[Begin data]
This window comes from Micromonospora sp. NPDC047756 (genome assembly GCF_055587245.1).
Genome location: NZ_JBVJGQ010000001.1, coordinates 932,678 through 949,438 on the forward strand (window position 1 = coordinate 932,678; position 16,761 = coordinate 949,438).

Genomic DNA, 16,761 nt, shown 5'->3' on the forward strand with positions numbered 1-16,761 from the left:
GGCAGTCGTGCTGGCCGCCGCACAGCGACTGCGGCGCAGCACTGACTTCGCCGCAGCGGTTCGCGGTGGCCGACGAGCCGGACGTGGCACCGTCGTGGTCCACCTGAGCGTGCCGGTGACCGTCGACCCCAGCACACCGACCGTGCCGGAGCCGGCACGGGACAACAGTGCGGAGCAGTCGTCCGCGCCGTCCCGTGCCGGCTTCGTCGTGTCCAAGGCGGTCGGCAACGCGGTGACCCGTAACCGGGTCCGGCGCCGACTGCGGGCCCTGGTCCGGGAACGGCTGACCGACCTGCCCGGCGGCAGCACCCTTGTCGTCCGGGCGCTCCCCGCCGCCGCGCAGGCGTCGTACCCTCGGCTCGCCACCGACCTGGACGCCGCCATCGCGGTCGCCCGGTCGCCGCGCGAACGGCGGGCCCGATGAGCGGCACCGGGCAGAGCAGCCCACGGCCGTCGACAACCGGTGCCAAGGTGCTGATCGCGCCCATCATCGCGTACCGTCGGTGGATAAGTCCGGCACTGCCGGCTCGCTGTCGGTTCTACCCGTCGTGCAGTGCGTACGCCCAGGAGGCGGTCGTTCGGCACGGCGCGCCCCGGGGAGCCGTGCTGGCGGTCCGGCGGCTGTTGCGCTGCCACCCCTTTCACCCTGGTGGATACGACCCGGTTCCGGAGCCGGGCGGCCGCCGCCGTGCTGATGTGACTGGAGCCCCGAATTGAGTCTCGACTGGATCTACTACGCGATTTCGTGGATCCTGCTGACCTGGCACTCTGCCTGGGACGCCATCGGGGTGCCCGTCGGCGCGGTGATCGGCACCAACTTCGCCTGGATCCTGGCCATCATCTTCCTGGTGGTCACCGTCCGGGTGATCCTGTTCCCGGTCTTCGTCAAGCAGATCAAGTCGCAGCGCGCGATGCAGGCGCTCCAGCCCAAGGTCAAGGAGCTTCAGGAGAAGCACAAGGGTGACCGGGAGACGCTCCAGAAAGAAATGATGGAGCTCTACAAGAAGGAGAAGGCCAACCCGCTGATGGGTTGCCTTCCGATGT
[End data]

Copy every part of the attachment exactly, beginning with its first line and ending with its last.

This window comes from Micromonospora sp. NPDC047756 (genome assembly GCF_055587245.1).
Genome location: NZ_JBVJGQ010000001.1, coordinates 932,678 through 949,438 on the forward strand (window position 1 = coordinate 932,678; position 16,761 = coordinate 949,438).

Genomic DNA, 16,761 nt, shown 5'->3' on the forward strand with positions numbered 1-16,761 from the left:
GGCAGTCGTGCTGGCCGCCGCACAGCGACTGCGGCGCAGCACTGACTTCGCCGCAGCGGTTCGCGGTGGCCGACGAGCCGGACGTGGCACCGTCGTGGTCCACCTGAGCGTGCCGGTGACCGTCGACCCCAGCACACCGACCGTGCCGGAGCCGGCACGGGACAACAGTGCGGAGCAGTCGTCCGCGCCGTCCCGTGCCGGCTTCGTCGTGTCCAAGGCGGTCGGCAACGCGGTGACCCGTAACCGGGTCCGGCGCCGACTGCGGGCCCTGGTCCGGGAACGGCTGACCGACCTGCCCGGCGGCAGCACCCTTGTCGTCCGGGCGCTCCCCGCCGCCGCGCAGGCGTCGTACCCTCGGCTCGCCACCGACCTGGACGCCGCCATCGCGGTCGCCCGGTCGCCGCGCGAACGGCGGGCCCGATGAGCGGCACCGGGCAGAGCAGCCCACGGCCGTCGACAACCGGTGCCAAGGTGCTGATCGCGCCCATCATCGCGTACCGTCGGTGGATAAGTCCGGCACTGCCGGCTCGCTGTCGGTTCTACCCGTCGTGCAGTGCGTACGCCCAGGAGGCGGTCGTTCGGCACGGCGCGCCCCGGGGAGCCGTGCTGGCGGTCCGGCGGCTGTTGCGCTGCCACCCCTTTCACCCTGGTGGATACGACCCGGTTCCGGAGCCGGGCGGCCGCCGCCGTGCTGATGTGACTGGAGCCCCGAATTGAGTCTCGACTGGATCTACTACGCGATTTCGTGGATCCTGCTGACCTGGCACTCTGCCTGGGACGCCATCGGGGTGCCCGTCGGCGCGGTGATCGGCACCAACTTCGCCTGGATCCTGGCCATCATCTTCCTGGTGGTCACCGTCCGGGTGATCCTGTTCCCGGTCTTCGTCAAGCAGATCAAGTCGCAGCGCGCGATGCAGGCGCTCCAGCCCAAGGTCAAGGAGCTTCAGGAGAAGCACAAGGGTGACCGGGAGACGCTCCAGAAAGAAATGATGGAGCTCTACAAGAAGGAGAAGGCCAACCCGCTGATGGGTTGCCTTCCGATGT